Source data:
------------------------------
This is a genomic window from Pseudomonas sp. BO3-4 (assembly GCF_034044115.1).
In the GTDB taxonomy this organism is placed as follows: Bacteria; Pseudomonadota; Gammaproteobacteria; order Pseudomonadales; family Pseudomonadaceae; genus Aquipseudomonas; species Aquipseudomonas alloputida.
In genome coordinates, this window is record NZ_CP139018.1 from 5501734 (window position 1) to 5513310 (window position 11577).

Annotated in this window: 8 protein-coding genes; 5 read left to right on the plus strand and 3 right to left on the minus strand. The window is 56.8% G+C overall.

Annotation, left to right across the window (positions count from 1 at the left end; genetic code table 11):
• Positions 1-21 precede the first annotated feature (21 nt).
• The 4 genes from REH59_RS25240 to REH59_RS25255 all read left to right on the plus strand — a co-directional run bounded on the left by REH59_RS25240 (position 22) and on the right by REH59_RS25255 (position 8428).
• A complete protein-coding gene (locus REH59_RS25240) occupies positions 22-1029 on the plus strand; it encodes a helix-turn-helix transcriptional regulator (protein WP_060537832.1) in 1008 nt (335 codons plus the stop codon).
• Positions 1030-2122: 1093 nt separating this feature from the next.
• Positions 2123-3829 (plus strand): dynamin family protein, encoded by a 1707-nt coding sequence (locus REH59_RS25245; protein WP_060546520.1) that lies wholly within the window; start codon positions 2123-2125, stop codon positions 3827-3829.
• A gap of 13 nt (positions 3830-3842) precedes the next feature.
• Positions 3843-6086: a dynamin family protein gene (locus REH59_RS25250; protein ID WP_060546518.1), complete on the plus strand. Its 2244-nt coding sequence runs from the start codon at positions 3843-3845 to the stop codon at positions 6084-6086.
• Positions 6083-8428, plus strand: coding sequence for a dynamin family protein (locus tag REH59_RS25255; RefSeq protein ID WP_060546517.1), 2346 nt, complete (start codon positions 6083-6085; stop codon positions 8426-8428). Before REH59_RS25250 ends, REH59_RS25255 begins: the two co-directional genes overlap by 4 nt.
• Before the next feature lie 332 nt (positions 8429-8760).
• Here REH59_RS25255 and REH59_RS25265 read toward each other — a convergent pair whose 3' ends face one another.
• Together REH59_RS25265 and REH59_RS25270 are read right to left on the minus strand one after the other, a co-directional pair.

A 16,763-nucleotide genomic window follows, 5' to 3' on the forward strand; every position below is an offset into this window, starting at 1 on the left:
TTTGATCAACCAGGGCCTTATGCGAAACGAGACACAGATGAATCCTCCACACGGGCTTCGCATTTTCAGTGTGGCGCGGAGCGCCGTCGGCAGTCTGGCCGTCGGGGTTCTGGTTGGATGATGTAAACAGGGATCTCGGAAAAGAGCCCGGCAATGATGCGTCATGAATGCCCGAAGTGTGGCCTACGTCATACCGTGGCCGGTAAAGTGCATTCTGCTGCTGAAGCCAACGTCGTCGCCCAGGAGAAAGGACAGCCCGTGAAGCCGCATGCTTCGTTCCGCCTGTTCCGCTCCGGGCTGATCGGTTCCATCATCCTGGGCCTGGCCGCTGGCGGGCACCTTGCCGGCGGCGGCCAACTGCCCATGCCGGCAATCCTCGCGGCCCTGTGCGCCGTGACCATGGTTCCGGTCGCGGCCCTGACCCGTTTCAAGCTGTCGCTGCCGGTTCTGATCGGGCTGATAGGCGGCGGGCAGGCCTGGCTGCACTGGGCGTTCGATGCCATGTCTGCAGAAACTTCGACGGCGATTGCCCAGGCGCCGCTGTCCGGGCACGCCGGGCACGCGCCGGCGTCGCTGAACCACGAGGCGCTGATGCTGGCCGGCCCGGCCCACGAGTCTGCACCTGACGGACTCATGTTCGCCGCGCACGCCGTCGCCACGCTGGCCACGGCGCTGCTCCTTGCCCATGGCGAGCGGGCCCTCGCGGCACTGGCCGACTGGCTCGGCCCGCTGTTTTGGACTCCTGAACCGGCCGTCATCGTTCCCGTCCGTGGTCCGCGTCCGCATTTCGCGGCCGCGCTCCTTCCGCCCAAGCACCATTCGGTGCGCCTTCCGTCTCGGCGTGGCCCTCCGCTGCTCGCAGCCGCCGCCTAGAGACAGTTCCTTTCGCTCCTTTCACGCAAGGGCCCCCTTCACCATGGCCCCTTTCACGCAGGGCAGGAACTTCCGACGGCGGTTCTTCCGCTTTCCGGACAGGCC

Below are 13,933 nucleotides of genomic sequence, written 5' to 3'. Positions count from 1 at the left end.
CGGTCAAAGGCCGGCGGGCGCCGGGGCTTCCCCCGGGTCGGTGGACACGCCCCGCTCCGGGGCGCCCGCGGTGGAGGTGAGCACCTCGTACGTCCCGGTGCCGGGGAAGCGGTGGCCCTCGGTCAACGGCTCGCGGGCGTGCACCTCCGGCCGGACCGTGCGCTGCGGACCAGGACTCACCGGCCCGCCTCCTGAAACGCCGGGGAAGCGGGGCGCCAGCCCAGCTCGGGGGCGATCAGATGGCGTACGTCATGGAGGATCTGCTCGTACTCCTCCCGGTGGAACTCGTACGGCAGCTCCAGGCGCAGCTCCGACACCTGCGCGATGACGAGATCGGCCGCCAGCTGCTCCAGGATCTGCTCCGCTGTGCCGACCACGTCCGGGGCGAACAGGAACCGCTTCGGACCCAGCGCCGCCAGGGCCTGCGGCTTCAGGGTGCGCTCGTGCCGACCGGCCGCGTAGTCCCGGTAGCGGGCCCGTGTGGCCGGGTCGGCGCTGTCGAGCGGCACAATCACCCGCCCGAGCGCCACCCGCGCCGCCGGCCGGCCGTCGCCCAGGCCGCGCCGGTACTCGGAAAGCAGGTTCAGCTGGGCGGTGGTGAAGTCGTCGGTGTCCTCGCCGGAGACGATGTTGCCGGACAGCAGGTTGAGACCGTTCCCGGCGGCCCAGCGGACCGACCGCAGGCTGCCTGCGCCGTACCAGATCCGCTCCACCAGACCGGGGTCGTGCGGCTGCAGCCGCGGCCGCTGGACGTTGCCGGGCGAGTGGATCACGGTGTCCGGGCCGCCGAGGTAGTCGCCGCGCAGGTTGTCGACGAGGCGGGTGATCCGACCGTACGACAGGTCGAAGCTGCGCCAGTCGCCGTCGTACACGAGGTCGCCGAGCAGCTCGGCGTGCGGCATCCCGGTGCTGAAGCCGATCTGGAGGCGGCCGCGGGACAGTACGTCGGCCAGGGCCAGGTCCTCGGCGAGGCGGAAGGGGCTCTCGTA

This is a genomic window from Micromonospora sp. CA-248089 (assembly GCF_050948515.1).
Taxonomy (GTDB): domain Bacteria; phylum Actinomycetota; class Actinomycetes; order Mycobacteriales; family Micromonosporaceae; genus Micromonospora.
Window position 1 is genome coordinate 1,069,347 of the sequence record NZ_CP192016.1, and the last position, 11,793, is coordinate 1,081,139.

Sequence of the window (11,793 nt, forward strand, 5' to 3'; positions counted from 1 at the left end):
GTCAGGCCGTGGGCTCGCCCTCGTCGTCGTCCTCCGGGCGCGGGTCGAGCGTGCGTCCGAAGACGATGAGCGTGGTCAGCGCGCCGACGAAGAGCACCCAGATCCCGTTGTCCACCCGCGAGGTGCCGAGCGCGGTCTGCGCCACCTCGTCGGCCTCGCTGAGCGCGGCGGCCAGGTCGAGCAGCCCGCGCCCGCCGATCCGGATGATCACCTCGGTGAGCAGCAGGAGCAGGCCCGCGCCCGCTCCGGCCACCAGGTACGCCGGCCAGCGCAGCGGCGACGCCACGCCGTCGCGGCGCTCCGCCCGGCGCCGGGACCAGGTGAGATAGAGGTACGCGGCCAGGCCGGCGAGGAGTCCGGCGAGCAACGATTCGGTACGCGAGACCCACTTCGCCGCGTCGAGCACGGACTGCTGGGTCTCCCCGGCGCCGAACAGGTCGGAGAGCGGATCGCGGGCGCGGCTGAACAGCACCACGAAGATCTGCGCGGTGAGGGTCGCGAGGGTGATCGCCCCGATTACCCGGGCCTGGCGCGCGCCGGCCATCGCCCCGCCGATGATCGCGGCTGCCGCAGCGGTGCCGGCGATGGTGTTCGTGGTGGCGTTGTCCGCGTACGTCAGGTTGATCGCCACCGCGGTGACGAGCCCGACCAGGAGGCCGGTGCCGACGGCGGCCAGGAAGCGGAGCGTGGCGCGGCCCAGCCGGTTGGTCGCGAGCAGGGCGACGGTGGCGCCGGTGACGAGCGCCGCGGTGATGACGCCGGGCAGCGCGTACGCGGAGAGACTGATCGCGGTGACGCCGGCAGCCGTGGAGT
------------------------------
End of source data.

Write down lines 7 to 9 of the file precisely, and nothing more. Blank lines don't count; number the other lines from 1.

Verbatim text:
• The 4 genes from REH59_RS25240 to REH59_RS25255 all read left to right on the plus strand — a co-directional run bounded on the left by REH59_RS25240 (position 22) and on the right by REH59_RS25255 (position 8428).
• A complete protein-coding gene (locus REH59_RS25240) occupies positions 22-1029 on the plus strand; it encodes a helix-turn-helix transcriptional regulator (protein WP_060537832.1) in 1008 nt (335 codons plus the stop codon).
• Positions 1030-2122: 1093 nt separating this feature from the next.